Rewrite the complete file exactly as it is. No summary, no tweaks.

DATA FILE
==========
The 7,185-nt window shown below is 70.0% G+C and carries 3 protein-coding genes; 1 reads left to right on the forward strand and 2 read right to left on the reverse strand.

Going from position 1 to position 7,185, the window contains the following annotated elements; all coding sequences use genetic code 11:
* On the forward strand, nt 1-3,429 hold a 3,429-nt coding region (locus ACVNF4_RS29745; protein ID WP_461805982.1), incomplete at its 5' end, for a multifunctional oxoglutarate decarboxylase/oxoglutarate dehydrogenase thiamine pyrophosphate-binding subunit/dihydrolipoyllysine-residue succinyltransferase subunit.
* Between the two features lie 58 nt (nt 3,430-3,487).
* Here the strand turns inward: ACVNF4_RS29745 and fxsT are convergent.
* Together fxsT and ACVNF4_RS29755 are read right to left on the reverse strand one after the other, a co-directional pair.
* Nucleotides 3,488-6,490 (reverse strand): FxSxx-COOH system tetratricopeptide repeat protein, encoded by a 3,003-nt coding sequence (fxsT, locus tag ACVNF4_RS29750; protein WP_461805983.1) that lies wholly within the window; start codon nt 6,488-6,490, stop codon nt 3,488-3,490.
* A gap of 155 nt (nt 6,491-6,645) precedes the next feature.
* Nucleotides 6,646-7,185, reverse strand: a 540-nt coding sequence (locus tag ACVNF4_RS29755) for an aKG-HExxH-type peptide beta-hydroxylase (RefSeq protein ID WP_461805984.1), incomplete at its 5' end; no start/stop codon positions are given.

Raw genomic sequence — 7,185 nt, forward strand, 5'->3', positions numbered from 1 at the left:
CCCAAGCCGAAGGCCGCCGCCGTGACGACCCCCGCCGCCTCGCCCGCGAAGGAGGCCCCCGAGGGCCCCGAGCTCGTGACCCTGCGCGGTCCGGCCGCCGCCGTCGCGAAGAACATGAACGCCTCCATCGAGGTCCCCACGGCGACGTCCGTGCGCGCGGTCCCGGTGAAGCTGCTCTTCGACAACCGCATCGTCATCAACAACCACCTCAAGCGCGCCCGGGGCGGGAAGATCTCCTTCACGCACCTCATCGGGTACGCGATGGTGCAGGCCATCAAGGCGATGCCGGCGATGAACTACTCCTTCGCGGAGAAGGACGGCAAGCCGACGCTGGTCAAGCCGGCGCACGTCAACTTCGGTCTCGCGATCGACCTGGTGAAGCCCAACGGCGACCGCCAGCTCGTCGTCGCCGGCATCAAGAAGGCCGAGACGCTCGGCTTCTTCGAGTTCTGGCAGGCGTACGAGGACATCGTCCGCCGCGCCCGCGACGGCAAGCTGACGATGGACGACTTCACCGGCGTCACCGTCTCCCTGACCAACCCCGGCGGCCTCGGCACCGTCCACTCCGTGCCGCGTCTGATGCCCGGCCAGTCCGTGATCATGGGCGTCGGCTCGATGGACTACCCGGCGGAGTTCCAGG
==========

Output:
The 7,185-nt window shown below is 70.0% G+C and carries 3 protein-coding genes; 1 reads left to right on the forward strand and 2 read right to left on the reverse strand.

Going from position 1 to position 7,185, the window contains the following annotated elements; all coding sequences use genetic code 11:
* On the forward strand, nt 1-3,429 hold a 3,429-nt coding region (locus ACVNF4_RS29745; protein ID WP_461805982.1), incomplete at its 5' end, for a multifunctional oxoglutarate decarboxylase/oxoglutarate dehydrogenase thiamine pyrophosphate-binding subunit/dihydrolipoyllysine-residue succinyltransferase subunit.
* Between the two features lie 58 nt (nt 3,430-3,487).
* Here the strand turns inward: ACVNF4_RS29745 and fxsT are convergent.
* Together fxsT and ACVNF4_RS29755 are read right to left on the reverse strand one after the other, a co-directional pair.
* Nucleotides 3,488-6,490 (reverse strand): FxSxx-COOH system tetratricopeptide repeat protein, encoded by a 3,003-nt coding sequence (fxsT, locus tag ACVNF4_RS29750; protein WP_461805983.1) that lies wholly within the window; start codon nt 6,488-6,490, stop codon nt 3,488-3,490.
* A gap of 155 nt (nt 6,491-6,645) precedes the next feature.
* Nucleotides 6,646-7,185, reverse strand: a 540-nt coding sequence (locus tag ACVNF4_RS29755) for an aKG-HExxH-type peptide beta-hydroxylase (RefSeq protein ID WP_461805984.1), incomplete at its 5' end; no start/stop codon positions are given.

Raw genomic sequence — 7,185 nt, forward strand, 5'->3', positions numbered from 1 at the left:
CCCAAGCCGAAGGCCGCCGCCGTGACGACCCCCGCCGCCTCGCCCGCGAAGGAGGCCCCCGAGGGCCCCGAGCTCGTGACCCTGCGCGGTCCGGCCGCCGCCGTCGCGAAGAACATGAACGCCTCCATCGAGGTCCCCACGGCGACGTCCGTGCGCGCGGTCCCGGTGAAGCTGCTCTTCGACAACCGCATCGTCATCAACAACCACCTCAAGCGCGCCCGGGGCGGGAAGATCTCCTTCACGCACCTCATCGGGTACGCGATGGTGCAGGCCATCAAGGCGATGCCGGCGATGAACTACTCCTTCGCGGAGAAGGACGGCAAGCCGACGCTGGTCAAGCCGGCGCACGTCAACTTCGGTCTCGCGATCGACCTGGTGAAGCCCAACGGCGACCGCCAGCTCGTCGTCGCCGGCATCAAGAAGGCCGAGACGCTCGGCTTCTTCGAGTTCTGGCAGGCGTACGAGGACATCGTCCGCCGCGCCCGCGACGGCAAGCTGACGATGGACGACTTCACCGGCGTCACCGTCTCCCTGACCAACCCCGGCGGCCTCGGCACCGTCCACTCCGTGCCGCGTCTGATGCCCGGCCAGTCCGTGATCATGGGCGTCGGCTCGATGGACTACCCGGCGGAGTTCCAGG